Two of America’s most amazing ocean areas lie off of New England’s coast: Coral Canyons and Seamounts, and Cashes Ledge. These places provide vital refuges for a stunning diversity of ocean wildlife including ancient coral gardens, vast kelp forests, whales, dolphins, sea turtles, seabirds, and fish.

Yet destructive activities have already taken a toll, and the specter of deep sea mining and drilling casts a shadow over what remains.

Coral Canyons and Seamounts. Southeast of Cape Cod, where the continental shelf drops off into the depths of the Atlantic Ocean, there are canyons as deep as the Grand Canyon and underwater mountains higher than any east of the Rockies.  The waters above these canyons and seamounts teem with ocean wildlifeincluding tuna, sharks, seabirds, and the endangered sperm and right whales. 

Cashes Ledge. Approximately 80 miles southeast of Portland, Maine, the ledge of an underwater mountain range creates a flow of nutrients and oxygen that allow diverse marine life to flourish.  Cashes Ledge features the largest and deepest cold-water kelp forest on the Atlantic seaboardwith kelp growing so high that in some places it towers over divers’ heads. The area also hosts bluefin tuna, sea turtles, sharks, and also provides seasonal habitat for several types of whales

Clean Water Updates

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Water contamination beyond big cities | John Rumpler

After Flint, Michigan’s water crisis gained national attention earlier this year, it was soon revealed that Flint was not alone -- cities across the country were facing lead contamination of their drinking water. While the spotlight has remained fixed on these big cities, the problem extends far beyond urban areas. Small -- often rural -- communities are also at risk from lead in their water.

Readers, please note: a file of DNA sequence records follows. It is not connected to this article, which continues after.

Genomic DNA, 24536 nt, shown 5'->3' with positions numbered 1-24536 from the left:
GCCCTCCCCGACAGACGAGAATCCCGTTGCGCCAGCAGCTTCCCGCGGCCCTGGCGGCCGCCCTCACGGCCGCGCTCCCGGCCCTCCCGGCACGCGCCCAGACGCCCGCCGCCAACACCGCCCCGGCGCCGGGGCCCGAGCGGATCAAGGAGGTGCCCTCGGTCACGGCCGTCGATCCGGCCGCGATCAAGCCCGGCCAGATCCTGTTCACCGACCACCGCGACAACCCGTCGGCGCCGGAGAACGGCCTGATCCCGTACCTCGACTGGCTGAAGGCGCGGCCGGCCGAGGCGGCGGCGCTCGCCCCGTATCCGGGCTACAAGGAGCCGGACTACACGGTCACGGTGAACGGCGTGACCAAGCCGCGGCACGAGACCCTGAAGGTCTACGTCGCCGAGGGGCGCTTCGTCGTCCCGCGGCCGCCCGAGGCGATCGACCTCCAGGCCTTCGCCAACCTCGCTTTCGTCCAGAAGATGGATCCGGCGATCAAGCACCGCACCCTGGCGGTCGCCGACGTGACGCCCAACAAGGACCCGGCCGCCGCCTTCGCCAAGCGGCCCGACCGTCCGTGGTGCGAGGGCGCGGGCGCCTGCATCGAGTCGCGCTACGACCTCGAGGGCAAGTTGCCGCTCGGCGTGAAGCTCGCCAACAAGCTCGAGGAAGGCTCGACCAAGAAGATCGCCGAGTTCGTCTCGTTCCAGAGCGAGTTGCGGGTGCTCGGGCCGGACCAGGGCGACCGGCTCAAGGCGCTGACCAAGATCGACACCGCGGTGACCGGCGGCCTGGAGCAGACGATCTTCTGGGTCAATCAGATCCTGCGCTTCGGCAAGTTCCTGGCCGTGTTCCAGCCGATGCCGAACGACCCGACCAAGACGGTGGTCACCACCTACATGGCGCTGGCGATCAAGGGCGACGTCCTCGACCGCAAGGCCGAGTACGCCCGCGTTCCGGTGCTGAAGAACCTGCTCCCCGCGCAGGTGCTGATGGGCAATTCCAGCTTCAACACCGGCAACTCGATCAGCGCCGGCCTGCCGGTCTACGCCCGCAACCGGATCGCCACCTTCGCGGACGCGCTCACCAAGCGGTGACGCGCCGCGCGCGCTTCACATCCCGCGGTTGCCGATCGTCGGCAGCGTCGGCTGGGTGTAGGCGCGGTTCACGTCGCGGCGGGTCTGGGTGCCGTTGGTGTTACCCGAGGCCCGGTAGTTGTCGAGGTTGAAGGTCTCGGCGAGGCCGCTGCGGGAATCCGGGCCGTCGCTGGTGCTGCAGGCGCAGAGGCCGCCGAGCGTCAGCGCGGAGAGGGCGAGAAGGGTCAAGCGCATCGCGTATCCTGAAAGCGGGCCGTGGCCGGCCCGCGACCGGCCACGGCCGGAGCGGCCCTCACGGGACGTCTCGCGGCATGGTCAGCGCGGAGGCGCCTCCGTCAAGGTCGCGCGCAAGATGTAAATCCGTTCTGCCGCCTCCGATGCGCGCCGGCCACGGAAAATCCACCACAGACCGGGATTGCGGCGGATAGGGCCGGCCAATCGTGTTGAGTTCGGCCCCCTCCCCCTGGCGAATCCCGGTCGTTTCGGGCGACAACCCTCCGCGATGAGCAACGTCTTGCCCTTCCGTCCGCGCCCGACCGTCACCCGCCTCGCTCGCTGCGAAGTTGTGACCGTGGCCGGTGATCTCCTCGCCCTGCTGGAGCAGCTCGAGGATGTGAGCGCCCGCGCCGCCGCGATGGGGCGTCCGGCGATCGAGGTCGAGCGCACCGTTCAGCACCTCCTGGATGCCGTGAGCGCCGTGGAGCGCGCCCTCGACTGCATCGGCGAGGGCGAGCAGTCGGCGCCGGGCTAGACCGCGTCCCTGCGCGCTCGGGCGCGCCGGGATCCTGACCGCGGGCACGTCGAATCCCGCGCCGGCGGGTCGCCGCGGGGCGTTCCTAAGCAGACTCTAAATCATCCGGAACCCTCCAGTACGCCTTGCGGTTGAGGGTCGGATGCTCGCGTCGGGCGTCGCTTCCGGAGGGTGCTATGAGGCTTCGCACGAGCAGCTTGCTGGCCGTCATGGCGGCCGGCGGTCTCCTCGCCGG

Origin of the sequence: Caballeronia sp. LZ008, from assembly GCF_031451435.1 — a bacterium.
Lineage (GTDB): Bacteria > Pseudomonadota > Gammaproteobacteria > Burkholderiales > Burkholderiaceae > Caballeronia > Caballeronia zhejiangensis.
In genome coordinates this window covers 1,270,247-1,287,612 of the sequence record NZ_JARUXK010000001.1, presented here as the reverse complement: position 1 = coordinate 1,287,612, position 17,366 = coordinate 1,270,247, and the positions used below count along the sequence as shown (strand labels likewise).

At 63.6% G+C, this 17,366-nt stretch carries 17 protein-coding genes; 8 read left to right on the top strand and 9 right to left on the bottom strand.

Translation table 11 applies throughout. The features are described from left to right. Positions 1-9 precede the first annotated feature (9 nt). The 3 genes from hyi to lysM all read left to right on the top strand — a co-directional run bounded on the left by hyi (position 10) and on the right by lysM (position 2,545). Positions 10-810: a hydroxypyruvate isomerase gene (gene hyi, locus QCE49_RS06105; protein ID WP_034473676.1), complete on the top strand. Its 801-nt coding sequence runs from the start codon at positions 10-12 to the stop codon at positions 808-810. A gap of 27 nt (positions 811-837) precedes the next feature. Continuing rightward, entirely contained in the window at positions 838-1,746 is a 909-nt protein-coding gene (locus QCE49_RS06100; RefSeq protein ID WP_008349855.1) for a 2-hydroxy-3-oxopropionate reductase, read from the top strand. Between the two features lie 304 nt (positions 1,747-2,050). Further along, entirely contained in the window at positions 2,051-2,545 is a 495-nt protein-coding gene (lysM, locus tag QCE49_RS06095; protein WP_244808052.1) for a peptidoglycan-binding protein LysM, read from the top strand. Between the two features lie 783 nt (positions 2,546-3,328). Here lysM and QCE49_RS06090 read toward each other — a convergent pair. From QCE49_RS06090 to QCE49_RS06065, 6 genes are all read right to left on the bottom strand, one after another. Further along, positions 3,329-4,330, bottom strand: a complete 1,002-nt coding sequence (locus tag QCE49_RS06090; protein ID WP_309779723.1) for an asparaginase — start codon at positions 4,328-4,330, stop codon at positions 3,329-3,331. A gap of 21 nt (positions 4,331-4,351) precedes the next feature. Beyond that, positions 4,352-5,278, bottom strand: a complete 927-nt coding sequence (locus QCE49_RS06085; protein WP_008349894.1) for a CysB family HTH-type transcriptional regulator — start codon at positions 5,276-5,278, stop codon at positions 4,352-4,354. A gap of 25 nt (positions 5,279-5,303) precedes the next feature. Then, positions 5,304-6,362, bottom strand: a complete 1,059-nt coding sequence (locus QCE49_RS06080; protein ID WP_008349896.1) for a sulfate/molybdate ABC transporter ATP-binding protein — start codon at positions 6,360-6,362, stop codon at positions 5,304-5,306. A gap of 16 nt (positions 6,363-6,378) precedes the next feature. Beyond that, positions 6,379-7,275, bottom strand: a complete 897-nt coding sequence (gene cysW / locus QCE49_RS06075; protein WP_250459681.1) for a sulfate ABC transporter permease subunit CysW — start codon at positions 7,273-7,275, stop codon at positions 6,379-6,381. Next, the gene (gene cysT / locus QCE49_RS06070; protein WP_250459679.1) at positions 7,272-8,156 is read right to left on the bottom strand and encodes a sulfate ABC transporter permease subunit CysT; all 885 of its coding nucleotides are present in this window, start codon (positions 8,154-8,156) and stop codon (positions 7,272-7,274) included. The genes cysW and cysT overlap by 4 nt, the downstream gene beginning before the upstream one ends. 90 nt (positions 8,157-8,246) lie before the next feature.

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News Release | Environment America

President Obama protects Boundary Waters from Toxic Mining

The Boundary Waters Canoe Area Wilderness is spectacular place made up of over a million acres of lakes and forests -- the only large lake-land wilderness in the National Wilderness Preservation System. With more than 150,000 visitors annually, it is treasured by Minnesotans and visitors from around the continent. Thanks to more than 24,000 Environment Minnesota members and supporters and others who made their voices heard, this special place will be safe for canoeing and other recreation for decades to come.

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News Release | Environment America

New EPA Plan Creates Framework to Propel Action on Drinking Water

Washington, DC – The U.S. Environmental Protection Agency yesterday released a new Drinking Water Action Plan. The move comes in the wake of alarming instances of water contamination across the country – from lead pipes, algal blooms, chemical spills and more. 

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News Release

Senate Approves Aid for Flint and Other Communities Facing Lead-Contaminated Drinking Water

Washington, DC – This afternoon, the U.S. Senate voted to authorize funding to address drinking water contaminated with lead in Flint and other communities across the country.  The safe drinking water funding provisions were included in S. 2848, a bill to reauthorize the Water Resources Development Act (WRDA). 

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News Release | Environment America

Sec. Clinton will 'sweat the details' for a clean environment

Last week Secretary Hillary Clinton became the first woman to accept the presidential nomination from a major political party. "We’ve said it before and we’ll keep saying until November 8: for the sake our planet and our families’ health, we’re with her," said Margie Alt, Environment America executive director.

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